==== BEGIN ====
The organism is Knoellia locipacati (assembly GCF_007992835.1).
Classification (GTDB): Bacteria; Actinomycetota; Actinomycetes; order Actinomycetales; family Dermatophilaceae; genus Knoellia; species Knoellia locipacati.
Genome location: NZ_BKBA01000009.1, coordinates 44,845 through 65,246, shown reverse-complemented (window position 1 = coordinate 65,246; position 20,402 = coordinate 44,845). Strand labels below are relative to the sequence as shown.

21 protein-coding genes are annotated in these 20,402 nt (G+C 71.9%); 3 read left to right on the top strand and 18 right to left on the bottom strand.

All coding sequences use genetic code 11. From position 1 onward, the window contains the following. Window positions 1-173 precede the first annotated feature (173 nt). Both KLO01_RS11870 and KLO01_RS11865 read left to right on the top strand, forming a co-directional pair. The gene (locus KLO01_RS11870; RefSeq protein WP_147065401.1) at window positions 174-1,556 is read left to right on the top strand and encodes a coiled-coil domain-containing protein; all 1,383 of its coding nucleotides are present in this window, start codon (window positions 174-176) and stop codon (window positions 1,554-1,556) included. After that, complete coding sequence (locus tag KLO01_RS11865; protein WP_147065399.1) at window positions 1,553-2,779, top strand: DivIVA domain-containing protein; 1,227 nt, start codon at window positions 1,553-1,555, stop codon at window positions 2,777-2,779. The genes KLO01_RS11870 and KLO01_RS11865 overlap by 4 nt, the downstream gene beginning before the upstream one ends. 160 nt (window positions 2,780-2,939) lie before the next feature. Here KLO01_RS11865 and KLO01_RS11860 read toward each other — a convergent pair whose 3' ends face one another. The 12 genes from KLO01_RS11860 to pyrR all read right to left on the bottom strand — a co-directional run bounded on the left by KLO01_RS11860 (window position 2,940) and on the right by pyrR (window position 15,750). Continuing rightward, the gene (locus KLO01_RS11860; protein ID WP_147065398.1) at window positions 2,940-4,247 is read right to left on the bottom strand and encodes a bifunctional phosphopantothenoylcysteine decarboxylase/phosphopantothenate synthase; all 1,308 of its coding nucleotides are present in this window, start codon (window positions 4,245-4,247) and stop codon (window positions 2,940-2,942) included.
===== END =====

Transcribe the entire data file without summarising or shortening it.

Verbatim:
The organism is Knoellia locipacati (assembly GCF_007992835.1).
Classification (GTDB): Bacteria; Actinomycetota; Actinomycetes; order Actinomycetales; family Dermatophilaceae; genus Knoellia; species Knoellia locipacati.
Genome location: NZ_BKBA01000009.1, coordinates 44,845 through 65,246, shown reverse-complemented (window position 1 = coordinate 65,246; position 20,402 = coordinate 44,845). Strand labels below are relative to the sequence as shown.

21 protein-coding genes are annotated in these 20,402 nt (G+C 71.9%); 3 read left to right on the top strand and 18 right to left on the bottom strand.

All coding sequences use genetic code 11. From position 1 onward, the window contains the following. Window positions 1-173 precede the first annotated feature (173 nt). Both KLO01_RS11870 and KLO01_RS11865 read left to right on the top strand, forming a co-directional pair. The gene (locus KLO01_RS11870; RefSeq protein WP_147065401.1) at window positions 174-1,556 is read left to right on the top strand and encodes a coiled-coil domain-containing protein; all 1,383 of its coding nucleotides are present in this window, start codon (window positions 174-176) and stop codon (window positions 1,554-1,556) included. After that, complete coding sequence (locus tag KLO01_RS11865; protein WP_147065399.1) at window positions 1,553-2,779, top strand: DivIVA domain-containing protein; 1,227 nt, start codon at window positions 1,553-1,555, stop codon at window positions 2,777-2,779. The genes KLO01_RS11870 and KLO01_RS11865 overlap by 4 nt, the downstream gene beginning before the upstream one ends. 160 nt (window positions 2,780-2,939) lie before the next feature. Here KLO01_RS11865 and KLO01_RS11860 read toward each other — a convergent pair whose 3' ends face one another. The 12 genes from KLO01_RS11860 to pyrR all read right to left on the bottom strand — a co-directional run bounded on the left by KLO01_RS11860 (window position 2,940) and on the right by pyrR (window position 15,750). Continuing rightward, the gene (locus KLO01_RS11860; protein ID WP_147065398.1) at window positions 2,940-4,247 is read right to left on the bottom strand and encodes a bifunctional phosphopantothenoylcysteine decarboxylase/phosphopantothenate synthase; all 1,308 of its coding nucleotides are present in this window, start codon (window positions 4,245-4,247) and stop codon (window positions 2,940-2,942) included.